Mark Lane Stephensen

United States Air Force
29 May 1930 - 21 August 1975
Salt Lake City, Utah
Panel 18E Line 116



USAF Command Pilot

DFC, Purple Heart, Air Medal, National Defense, Vietnam Service, Vietnam Campaign

The database page for Mark Lane Stephensen

28 May 2002

COL Mark L Stephensen, USAF, MIA/KIA
Remains returned April, 1988
Command Pilot, RF-4C, Udorn RTAFB
Hometown: Riverton, Utah

My father was a loving husband, brother, son and father. We still miss him terribly. There are times when I wonder if this nation is worthy of his sacrifice.

My sister, Kyler, wrote an eulogy, saying in part, "He died defending democracy at a time when it was considered hypocrisy."

He has 5 grandchild whom he has never seen. He has 2 daughters-in-law and a son-in-law, none of whom will know his sense of humor.

They do know, from us, his children, his sense of duty and honor.

My family and I are forever indebted to the National League of POW/MIA Families whose courage and persistence facilitated his return to the nation he loved to be buried with full military honors as he was promised.

May God bless my father and may God Bless America.

Mark L. Stephensen II, son
846 Dogwood Place, Eagle Id 83616

30 Jun 2003

My father was a hero.
Let no man or woman say otherwise.
He gave his life for me and for you.
Do not forget that very important fact.
My father was larger than life.
He remains so to this day.
I miss him deeply even after 36 years.

Please do not forget this brave and heroic man who was loved by a caring and patient wife and four bright children who knew that their husband and father knew where his duty lie. He loved us and he loved his country. He is greatly missed.

Take care to inform those whom you love that you love them dearly because there may not be a second chance. Enjoy your freedom and remember who gave their life so that you could enjoy freedom.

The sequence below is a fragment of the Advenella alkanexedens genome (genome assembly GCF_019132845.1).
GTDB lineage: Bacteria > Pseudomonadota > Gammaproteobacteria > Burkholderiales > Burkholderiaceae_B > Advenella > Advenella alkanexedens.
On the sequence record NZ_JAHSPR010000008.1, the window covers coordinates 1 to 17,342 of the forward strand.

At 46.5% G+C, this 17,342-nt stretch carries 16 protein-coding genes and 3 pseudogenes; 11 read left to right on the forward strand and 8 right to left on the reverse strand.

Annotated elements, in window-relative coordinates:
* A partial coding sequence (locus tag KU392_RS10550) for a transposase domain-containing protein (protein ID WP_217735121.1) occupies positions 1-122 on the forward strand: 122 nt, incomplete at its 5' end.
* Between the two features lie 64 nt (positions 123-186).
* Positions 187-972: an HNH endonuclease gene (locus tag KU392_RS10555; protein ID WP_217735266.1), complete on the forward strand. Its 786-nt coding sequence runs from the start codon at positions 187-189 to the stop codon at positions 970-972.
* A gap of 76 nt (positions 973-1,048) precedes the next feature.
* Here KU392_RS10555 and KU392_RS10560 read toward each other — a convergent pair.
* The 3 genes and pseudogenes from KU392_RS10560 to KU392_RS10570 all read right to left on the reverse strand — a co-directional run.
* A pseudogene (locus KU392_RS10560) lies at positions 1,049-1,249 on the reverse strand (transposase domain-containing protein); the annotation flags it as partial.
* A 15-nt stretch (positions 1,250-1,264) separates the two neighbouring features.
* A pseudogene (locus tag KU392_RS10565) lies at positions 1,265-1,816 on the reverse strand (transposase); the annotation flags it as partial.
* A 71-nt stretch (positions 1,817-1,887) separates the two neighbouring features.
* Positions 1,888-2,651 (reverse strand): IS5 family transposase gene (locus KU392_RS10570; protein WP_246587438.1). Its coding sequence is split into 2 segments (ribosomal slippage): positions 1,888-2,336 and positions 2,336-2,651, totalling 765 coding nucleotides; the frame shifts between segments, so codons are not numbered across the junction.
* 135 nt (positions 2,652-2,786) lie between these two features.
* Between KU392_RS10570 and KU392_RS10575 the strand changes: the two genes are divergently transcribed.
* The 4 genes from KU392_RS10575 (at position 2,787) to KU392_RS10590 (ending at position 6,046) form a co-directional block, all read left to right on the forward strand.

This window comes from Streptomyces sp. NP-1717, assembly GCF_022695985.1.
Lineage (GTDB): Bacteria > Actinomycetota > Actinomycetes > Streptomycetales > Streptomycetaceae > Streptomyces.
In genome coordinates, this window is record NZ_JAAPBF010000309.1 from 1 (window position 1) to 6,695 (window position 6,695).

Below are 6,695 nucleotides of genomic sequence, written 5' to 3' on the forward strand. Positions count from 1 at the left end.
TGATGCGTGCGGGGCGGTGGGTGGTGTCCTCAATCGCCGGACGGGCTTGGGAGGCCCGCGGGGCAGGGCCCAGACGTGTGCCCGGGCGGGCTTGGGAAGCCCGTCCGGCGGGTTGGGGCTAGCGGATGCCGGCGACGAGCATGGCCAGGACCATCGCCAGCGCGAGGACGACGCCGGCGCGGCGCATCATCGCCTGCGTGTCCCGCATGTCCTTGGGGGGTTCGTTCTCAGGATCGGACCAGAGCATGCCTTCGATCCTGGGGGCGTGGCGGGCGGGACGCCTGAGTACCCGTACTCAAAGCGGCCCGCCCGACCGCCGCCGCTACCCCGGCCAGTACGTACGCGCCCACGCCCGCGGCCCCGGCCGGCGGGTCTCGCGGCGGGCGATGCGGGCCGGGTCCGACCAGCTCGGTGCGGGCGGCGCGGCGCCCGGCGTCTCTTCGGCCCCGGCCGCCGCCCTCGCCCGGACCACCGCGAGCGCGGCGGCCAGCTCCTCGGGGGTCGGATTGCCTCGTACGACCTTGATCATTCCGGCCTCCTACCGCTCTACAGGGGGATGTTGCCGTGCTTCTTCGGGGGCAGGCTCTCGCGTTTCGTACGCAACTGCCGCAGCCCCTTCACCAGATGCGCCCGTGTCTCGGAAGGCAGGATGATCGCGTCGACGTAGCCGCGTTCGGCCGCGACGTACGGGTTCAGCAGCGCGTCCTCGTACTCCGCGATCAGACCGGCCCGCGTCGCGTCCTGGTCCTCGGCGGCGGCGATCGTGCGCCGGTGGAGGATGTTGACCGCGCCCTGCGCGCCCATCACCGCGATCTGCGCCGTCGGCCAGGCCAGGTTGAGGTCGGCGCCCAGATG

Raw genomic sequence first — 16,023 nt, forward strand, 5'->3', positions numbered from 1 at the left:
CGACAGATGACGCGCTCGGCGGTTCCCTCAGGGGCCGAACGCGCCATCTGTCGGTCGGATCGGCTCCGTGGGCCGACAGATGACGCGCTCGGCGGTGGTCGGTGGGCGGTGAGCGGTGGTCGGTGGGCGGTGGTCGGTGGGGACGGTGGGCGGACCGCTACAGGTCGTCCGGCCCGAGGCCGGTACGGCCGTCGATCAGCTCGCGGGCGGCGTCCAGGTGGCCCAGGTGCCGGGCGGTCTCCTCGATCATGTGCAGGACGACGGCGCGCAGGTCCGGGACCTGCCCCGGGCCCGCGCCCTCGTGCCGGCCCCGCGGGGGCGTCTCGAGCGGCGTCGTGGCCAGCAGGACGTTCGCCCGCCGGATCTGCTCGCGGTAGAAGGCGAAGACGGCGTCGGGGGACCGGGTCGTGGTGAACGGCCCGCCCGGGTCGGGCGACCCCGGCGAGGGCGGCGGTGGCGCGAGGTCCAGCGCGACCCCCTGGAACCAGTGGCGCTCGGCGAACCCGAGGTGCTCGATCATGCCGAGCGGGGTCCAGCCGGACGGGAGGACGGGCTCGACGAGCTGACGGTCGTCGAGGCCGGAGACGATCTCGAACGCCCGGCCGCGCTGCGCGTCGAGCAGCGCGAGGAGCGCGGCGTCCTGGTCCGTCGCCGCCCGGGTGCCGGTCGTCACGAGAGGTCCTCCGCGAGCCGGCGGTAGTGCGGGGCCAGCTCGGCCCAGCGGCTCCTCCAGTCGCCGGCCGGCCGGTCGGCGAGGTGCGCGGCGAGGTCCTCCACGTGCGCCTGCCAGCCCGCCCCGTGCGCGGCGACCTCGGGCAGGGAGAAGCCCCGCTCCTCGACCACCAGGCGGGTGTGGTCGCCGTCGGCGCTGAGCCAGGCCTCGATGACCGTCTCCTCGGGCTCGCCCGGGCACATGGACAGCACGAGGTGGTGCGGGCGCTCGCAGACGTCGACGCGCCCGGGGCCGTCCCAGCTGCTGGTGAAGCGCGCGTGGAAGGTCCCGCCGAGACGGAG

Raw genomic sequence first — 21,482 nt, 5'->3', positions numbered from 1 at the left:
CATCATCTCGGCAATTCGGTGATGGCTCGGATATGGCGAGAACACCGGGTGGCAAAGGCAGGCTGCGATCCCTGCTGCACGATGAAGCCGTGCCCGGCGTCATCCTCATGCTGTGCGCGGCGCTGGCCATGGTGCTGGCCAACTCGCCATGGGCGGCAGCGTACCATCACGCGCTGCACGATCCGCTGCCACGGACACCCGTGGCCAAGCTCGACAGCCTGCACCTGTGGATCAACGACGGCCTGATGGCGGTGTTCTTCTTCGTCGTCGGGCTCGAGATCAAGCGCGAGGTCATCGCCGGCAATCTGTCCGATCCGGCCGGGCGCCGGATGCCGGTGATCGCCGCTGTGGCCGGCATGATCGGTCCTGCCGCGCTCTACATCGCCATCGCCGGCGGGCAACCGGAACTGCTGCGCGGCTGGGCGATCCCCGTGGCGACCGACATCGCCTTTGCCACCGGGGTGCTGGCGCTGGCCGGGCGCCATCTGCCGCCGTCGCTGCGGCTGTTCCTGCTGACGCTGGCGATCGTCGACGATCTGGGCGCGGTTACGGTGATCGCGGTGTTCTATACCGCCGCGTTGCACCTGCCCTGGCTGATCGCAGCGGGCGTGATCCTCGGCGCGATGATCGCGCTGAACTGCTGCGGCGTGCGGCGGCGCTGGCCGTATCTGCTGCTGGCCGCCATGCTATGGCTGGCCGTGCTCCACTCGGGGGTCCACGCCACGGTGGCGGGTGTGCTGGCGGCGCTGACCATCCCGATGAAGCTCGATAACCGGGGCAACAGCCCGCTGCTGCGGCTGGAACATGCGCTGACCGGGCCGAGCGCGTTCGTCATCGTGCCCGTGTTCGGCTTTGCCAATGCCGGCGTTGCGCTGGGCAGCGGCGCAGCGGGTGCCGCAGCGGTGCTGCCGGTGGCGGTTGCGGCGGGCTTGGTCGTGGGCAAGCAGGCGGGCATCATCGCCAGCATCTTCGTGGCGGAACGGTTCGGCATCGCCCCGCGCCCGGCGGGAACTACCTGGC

Never forget.

Thanks, Dad.

Written by Kristen Rathbun, loving daughter.
God bless you and God bless America.

4626 West Second Street, Greeley, CO 80634

Notes from The Virtual Wall

On 29 April 1967 Air Force F-105 bombers from the bases in Thailand staged another strike against the bridges at Hanoi. Although all of the bombers returned safely to base, two of their supportiung aircraft were less fortunate.

Four F-4C Phantoms from the 389th Tactical Fighter Squadron at Danang had been tasked to provide combat air patrol for the heavily laden F-105s. One of the F-4s, tail number 64-0670 flown by 1st Lt Loren H. Torkleson and 1st Lt George J Pollin, was hit by antiaircraft fire about 15 miles west of Hanoi. Torkleson ejected and was captured; he came home on 4 March 1973. Pollin either could not eject or was killed during or after ejection. He came home in 1990.

Post-strike reconnaissance was conducted by an RF-4C (tail number 65-0872) of the 11th Tac Recon Squadron from Udorn RTAFB, scheduled to arrive over target after nightfall. As the RF-4C approached Hanoi it was locked up by a surface-to-air missile control radar. The pilot, Major Mark L Stephensen, took the only possible action: he descended to minimum altitude and began evasive maneuvers to break radar lock. As the aircraft popped over a ridgeline it flew through several treetops with enough violence so the backseater, 1st Lt Gary R Sigler, immediately ejected. As Sigler swung in his parachute he saw the RF-4 hit a hillside; he did not see Major Stephensen eject. Sigler was captured after two days on the run; he too came home on 4 March 1973. Major Stephensen's remains were repatriated in April 1988 and positive identification was announced on 29 July 1988.

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With all respect
Jim Schueckler, former CW2, US Army
Ken Davis, Commander, United States Navy (Ret)
Last updated 08/10/2009